Whether we identify as Black, Asian, Latina, or a little bit of everything, women of color are no strangers to the controversies surrounding skin tone. India is the latest country to bring the color debate front and center with Indian models and entertainers speaking out against a nation’s preference for lighter skin.

For century’s India has been guided by a caste system in which darker skinned people were believed to be from a lower caste; and while the onset of colonial rule did nothing to improve India’s state of mind, the root of India’s love affair with lighter skin stems from a divide between upper and lower class citizens. Here upper class Indians view themselves as superior because of their alleged Aryan roots. “Indians in general have that inferiority complex, we have had a hangover about fair skin, since the British left India. It is an inherent thing in Indians to see white as beautiful and black as ugly,” Pranab Awasti, owner of Glitz Modeling agency, told the Telegraph.

The magazine industry in India is no stranger to the skin tone controversy. Caucasian or fairer skinned models appear more readily on the cover of India’s top fashion magazines, and get paid thousands of dollars more than their darker skinned counterparts. When Indian actress Aishwarya Rai graced the cover of Elle India, a frenzy began over the magazines decision to lighten her skin. The Elle India debacle became so heated that Rai allegedly considered seeking legal action against the magazine for the creative license they took over her appearance. Sound familiar? As recently as 2010 the US version of Elle magazine was accused of lightening Gabourey Sidibe’s complexion on their October cover. Cosmetic companies like L’Oreal have also added to the light is right myth by perpetuating stereotypes in their ad campaigns. In 2008 L’Oreal was accused of lightening Beyoncé’s skin tone in their ad campaign, and it was also the same year that Aishwarya Rai was abruptly dropped from her contract with L’Oreal for refusing to endorse their skin-lightening cream.

With India’s newfound economic power, citizens are experiencing a rise in their buying power, and ultimately a new accessibility to fashionable luxuries. For many who have failed to reap the benefits of India’s budding economic success, skin-whitening products are seen as an affordable luxury. Companies like Vaseline and Nivea unabashedly promote their skin-whitening products to play into a nation’s insecurity by promising cheap and affective ways to appear lighter. Indian society is so obsessed with fair skin, that skin tone can also affect a person’s marriage prospects. India’s popular match making site, Shaadi, conducted a poll in which skin tone was considered to be the most important attribute when choosing a partner in the northern states. It is also common to find a preference for lighter skin placed in personal ads.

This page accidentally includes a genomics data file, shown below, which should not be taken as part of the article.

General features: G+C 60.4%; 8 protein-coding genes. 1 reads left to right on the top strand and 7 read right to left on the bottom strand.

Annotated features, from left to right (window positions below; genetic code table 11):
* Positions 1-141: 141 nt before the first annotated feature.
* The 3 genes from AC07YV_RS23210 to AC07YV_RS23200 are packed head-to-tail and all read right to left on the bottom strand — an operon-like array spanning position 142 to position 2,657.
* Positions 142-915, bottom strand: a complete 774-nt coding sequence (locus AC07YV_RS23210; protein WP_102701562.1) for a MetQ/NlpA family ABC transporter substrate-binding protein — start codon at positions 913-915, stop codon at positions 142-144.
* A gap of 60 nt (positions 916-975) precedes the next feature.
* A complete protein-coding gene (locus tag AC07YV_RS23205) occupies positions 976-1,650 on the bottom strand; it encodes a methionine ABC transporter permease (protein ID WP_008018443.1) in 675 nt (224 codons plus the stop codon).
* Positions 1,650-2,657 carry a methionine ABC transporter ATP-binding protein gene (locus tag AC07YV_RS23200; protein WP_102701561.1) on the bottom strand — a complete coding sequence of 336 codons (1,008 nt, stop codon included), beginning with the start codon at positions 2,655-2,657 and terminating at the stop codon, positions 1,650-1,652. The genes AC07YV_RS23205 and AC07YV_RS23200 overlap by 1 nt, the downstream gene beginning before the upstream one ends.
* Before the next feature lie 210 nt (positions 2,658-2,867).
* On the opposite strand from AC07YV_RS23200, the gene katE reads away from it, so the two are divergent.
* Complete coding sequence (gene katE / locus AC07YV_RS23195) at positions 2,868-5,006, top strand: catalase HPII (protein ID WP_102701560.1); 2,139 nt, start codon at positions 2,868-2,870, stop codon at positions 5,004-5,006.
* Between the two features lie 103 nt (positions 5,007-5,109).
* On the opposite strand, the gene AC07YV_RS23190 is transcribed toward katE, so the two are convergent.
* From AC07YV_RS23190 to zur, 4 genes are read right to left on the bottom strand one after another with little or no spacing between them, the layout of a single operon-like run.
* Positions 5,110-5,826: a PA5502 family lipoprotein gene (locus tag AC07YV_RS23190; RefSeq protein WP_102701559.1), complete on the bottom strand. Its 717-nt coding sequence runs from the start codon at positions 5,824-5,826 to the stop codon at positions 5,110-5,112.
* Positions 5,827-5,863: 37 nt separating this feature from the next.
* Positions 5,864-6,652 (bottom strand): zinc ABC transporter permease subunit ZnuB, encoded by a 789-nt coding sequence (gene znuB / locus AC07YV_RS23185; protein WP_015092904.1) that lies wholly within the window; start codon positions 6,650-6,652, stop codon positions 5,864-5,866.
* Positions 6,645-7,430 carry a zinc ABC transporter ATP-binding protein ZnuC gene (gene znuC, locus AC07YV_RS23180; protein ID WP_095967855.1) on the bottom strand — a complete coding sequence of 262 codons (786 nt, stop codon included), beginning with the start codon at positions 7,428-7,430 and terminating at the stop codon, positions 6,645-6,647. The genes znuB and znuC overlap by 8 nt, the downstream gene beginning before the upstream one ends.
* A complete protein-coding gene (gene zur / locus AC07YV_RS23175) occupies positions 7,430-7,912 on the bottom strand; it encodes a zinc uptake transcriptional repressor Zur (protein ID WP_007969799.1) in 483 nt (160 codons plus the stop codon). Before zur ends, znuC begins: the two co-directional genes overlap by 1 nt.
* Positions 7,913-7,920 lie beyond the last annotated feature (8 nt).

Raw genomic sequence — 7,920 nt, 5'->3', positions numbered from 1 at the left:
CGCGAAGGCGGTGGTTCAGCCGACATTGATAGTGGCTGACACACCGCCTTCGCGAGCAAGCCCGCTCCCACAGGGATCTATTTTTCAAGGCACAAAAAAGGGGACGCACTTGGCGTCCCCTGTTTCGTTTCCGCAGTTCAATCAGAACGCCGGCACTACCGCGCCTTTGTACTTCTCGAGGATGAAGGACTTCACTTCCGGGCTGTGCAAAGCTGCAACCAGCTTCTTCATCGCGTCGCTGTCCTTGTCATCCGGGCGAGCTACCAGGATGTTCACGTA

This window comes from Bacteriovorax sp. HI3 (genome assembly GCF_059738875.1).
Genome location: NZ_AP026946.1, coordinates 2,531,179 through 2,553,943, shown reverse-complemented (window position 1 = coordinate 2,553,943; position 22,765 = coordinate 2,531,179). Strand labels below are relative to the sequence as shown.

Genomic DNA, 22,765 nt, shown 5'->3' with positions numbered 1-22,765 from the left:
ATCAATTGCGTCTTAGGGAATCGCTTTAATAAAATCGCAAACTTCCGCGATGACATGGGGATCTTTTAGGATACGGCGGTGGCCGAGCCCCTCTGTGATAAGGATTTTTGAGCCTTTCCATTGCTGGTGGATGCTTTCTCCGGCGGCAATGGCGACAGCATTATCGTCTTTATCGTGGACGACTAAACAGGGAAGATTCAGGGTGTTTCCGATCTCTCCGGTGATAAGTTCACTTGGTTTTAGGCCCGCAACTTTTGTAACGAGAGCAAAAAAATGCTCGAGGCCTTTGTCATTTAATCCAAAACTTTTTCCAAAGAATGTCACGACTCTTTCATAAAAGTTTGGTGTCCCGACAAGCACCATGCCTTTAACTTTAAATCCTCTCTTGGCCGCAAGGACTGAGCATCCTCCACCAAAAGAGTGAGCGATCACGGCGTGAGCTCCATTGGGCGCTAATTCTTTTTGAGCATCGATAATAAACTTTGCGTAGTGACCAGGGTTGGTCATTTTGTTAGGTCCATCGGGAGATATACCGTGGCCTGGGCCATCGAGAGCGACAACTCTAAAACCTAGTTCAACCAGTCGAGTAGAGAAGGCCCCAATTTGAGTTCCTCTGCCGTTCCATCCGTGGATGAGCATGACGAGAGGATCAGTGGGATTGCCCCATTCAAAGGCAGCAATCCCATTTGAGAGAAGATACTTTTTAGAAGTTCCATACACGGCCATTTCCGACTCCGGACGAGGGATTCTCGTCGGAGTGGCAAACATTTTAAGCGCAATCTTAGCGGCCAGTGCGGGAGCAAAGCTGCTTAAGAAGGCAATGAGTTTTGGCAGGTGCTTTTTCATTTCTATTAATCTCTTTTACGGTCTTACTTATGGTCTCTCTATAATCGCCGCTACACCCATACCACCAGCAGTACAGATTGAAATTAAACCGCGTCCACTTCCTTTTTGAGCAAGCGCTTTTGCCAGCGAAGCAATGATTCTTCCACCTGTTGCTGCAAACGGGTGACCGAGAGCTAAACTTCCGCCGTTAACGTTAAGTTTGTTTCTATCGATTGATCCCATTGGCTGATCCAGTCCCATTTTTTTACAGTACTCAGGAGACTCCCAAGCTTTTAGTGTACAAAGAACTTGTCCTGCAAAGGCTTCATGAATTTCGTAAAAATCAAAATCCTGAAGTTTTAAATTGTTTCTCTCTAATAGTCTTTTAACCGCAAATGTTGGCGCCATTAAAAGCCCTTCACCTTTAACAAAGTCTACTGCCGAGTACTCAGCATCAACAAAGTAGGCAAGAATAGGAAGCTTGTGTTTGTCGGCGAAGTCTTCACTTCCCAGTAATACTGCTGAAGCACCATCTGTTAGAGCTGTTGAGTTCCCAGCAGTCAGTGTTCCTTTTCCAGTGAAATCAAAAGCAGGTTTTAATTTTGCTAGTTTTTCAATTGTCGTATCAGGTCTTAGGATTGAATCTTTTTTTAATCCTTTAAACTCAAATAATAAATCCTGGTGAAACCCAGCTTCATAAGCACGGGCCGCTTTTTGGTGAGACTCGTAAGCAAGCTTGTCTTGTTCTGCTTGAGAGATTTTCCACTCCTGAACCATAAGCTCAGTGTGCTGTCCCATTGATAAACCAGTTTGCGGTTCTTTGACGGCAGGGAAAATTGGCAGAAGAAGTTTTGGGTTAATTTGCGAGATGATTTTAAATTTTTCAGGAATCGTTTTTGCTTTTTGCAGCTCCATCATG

As long as the average person in Indian society continues to condone an apparent bias, real change in India’s fashion industry and society may never be attainable. The boldness of Indian models to speak out against a “cultural norm” brings hope to an issue that has plagued almost every corner of the earth. The United States is far from perfect, but an openness to discuss societal issues surrounding skin tone have often led to citizens leading the rallying cry against preferences for lighter skin or at least sparking the debate.

Although Indian celebrities are using their popularity to influence media stereotypes, there are still many models and actresses who endorse skin-whitening products. Indian models Dipannita Sharma and Carol Gracias are making it clear that this issue is more than just industry deep, “It’s not just the fashion industry, India per se is obsessed with white skin. We will take another hundred years to completely get over it,” Sharma told the Telegraph. Perhaps when all models, actresses, and singers of color speak up against the preferences for lightness, the media will be forced to realize that true beauty is diverse and comes in many shades of brown.

– Abiola Fasehun

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